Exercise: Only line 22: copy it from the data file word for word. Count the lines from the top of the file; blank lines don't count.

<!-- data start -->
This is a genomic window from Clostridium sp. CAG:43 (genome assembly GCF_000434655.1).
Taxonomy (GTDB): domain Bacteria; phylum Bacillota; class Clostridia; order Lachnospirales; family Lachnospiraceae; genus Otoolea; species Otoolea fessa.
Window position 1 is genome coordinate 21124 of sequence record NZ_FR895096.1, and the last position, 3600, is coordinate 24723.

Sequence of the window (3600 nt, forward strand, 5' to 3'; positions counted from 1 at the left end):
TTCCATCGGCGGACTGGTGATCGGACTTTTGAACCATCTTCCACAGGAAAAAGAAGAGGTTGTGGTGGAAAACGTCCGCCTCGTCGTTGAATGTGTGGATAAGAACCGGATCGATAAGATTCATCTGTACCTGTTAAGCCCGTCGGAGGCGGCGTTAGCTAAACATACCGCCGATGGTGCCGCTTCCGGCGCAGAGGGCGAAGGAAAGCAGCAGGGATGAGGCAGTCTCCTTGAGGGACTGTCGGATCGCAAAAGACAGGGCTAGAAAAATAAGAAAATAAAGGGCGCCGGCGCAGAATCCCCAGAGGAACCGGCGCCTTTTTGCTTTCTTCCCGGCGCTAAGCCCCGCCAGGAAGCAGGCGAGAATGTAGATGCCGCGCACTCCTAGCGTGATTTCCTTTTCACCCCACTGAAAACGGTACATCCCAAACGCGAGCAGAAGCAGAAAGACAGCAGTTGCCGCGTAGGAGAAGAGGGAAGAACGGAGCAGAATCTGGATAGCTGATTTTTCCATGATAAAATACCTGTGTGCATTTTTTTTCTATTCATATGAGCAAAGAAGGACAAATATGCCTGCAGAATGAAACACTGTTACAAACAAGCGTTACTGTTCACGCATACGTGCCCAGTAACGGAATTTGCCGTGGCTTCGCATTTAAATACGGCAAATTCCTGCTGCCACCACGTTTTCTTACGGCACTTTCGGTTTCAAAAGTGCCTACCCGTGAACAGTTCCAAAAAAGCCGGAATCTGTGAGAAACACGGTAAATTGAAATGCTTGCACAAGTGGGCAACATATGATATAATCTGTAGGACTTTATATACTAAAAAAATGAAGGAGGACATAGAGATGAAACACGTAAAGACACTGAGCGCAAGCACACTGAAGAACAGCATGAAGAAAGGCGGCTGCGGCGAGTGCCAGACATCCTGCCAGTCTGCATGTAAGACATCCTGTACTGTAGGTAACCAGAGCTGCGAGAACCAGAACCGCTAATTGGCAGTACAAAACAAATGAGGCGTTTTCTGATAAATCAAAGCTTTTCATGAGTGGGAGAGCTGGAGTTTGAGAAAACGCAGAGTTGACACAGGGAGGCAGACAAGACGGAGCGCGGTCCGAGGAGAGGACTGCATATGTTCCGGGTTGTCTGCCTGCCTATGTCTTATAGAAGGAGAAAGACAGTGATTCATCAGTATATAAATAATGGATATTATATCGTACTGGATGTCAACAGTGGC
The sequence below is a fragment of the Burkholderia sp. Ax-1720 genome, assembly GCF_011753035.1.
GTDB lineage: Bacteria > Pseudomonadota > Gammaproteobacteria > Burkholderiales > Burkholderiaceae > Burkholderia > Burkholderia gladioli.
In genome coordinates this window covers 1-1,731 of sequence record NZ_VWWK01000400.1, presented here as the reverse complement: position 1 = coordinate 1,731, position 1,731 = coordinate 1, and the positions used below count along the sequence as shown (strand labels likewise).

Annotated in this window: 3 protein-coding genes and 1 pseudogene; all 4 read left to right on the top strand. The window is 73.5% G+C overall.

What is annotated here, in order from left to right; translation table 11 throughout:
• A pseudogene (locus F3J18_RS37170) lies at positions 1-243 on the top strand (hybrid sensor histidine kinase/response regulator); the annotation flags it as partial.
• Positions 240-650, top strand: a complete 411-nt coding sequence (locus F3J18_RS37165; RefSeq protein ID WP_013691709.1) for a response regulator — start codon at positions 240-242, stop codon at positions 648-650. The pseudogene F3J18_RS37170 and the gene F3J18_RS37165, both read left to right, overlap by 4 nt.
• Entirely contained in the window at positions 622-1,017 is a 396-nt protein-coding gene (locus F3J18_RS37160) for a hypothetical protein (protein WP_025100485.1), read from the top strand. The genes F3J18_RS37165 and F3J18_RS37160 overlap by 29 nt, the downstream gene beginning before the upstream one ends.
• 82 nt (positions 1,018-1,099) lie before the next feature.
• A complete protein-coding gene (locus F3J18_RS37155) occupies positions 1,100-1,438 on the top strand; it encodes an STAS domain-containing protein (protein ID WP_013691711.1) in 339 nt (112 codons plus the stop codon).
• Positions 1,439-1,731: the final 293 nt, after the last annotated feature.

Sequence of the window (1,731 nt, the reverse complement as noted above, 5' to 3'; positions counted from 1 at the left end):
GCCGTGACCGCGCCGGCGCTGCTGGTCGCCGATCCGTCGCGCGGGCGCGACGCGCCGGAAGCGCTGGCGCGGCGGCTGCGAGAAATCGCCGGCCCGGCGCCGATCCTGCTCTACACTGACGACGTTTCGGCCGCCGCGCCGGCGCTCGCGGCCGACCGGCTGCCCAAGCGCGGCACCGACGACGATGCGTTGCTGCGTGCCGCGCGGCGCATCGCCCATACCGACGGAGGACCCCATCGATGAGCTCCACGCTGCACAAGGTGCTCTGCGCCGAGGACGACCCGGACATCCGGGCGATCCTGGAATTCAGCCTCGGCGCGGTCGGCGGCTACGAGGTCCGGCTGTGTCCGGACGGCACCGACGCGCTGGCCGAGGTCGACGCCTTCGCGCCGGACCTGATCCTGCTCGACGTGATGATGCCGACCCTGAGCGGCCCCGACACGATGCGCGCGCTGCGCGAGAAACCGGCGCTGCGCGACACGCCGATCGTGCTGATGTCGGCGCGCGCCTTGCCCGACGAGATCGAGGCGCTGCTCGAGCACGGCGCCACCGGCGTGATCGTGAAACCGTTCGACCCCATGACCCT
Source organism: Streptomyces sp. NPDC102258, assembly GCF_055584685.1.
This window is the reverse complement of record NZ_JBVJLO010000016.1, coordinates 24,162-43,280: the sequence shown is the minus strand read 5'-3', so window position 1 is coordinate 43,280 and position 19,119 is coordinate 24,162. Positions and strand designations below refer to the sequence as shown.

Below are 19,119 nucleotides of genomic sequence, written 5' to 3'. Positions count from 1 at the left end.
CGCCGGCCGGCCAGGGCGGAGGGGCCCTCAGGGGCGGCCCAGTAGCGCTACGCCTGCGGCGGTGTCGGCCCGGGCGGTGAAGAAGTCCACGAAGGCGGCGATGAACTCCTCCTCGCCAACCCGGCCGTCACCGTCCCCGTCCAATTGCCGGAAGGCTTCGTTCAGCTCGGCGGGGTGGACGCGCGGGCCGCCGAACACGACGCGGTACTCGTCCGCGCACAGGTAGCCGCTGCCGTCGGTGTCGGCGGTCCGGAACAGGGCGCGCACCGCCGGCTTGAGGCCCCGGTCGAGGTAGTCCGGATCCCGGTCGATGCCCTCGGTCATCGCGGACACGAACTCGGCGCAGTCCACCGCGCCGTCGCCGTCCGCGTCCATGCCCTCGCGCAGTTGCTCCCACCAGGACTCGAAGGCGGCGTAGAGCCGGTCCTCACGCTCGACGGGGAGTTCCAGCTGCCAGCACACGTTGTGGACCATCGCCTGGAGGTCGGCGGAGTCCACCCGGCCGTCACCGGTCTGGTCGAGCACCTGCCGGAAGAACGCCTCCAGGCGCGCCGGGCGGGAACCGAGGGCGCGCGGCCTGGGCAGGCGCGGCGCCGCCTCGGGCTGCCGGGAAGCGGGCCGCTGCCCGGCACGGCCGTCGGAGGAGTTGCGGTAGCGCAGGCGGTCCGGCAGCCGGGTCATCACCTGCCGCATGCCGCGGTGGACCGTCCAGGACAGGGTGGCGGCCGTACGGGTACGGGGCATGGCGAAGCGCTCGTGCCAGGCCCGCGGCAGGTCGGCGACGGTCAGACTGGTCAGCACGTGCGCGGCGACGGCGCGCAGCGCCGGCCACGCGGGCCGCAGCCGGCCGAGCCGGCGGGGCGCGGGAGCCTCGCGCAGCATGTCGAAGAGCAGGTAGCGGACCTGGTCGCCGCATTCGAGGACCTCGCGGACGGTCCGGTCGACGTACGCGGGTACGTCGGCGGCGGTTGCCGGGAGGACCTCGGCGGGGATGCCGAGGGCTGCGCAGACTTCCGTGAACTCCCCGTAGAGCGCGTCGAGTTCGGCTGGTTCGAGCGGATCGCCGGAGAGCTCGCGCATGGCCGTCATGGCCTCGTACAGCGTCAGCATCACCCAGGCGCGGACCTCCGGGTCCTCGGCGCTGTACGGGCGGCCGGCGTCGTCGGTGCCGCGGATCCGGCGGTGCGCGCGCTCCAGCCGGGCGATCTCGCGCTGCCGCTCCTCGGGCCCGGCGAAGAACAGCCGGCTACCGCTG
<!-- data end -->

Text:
CGCCGGCCGGCCAGGGCGGAGGGGCCCTCAGGGGCGGCCCAGTAGCGCTACGCCTGCGGCGGTGTCGGCCCGGGCGGTGAAGAAGTCCACGAAGGCGGCGATGAACTCCTCCTCGCCAACCCGGCCGTCACCGTCCCCGTCCAATTGCCGGAAGGCTTCGTTCAGCTCGGCGGGGTGGACGCGCGGGCCGCCGAACACGACGCGGTACTCGTCCGCGCACAGGTAGCCGCTGCCGTCGGTGTCGGCGGTCCGGAACAGGGCGCGCACCGCCGGCTTGAGGCCCCGGTCGAGGTAGTCCGGATCCCGGTCGATGCCCTCGGTCATCGCGGACACGAACTCGGCGCAGTCCACCGCGCCGTCGCCGTCCGCGTCCATGCCCTCGCGCAGTTGCTCCCACCAGGACTCGAAGGCGGCGTAGAGCCGGTCCTCACGCTCGACGGGGAGTTCCAGCTGCCAGCACACGTTGTGGACCATCGCCTGGAGGTCGGCGGAGTCCACCCGGCCGTCACCGGTCTGGTCGAGCACCTGCCGGAAGAACGCCTCCAGGCGCGCCGGGCGGGAACCGAGGGCGCGCGGCCTGGGCAGGCGCGGCGCCGCCTCGGGCTGCCGGGAAGCGGGCCGCTGCCCGGCACGGCCGTCGGAGGAGTTGCGGTAGCGCAGGCGGTCCGGCAGCCGGGTCATCACCTGCCGCATGCCGCGGTGGACCGTCCAGGACAGGGTGGCGGCCGTACGGGTACGGGGCATGGCGAAGCGCTCGTGCCAGGCCCGCGGCAGGTCGGCGACGGTCAGACTGGTCAGCACGTGCGCGGCGACGGCGCGCAGCGCCGGCCACGCGGGCCGCAGCCGGCCGAGCCGGCGGGGCGCGGGAGCCTCGCGCAGCATGTCGAAGAGCAGGTAGCGGACCTGGTCGCCGCATTCGAGGACCTCGCGGACGGTCCGGTCGACGTACGCGGGTACGTCGGCGGCGGTTGCCGGGAGGACCTCGGCGGGGATGCCGAGGGCTGCGCAGACTTCCGTGAACTCCCCGTAGAGCGCGTCGAGTTCGGCTGGTTCGAGCGGATCGCCGGAGAGCTCGCGCATGGCCGTCATGGCCTCGTACAGCGTCAGCATCACCCAGGCGCGGACCTCCGGGTCCTCGGCGCTGTACGGGCGGCCGGCGTCGTCGGTGCCGCGGATCCGGCGGTGCGCGCGCTCCAGCCGGGCGATCTCGCGCTGCCGCTCCTCGGGCCCGGCGAAGAACAGCCGGCTACCGCTG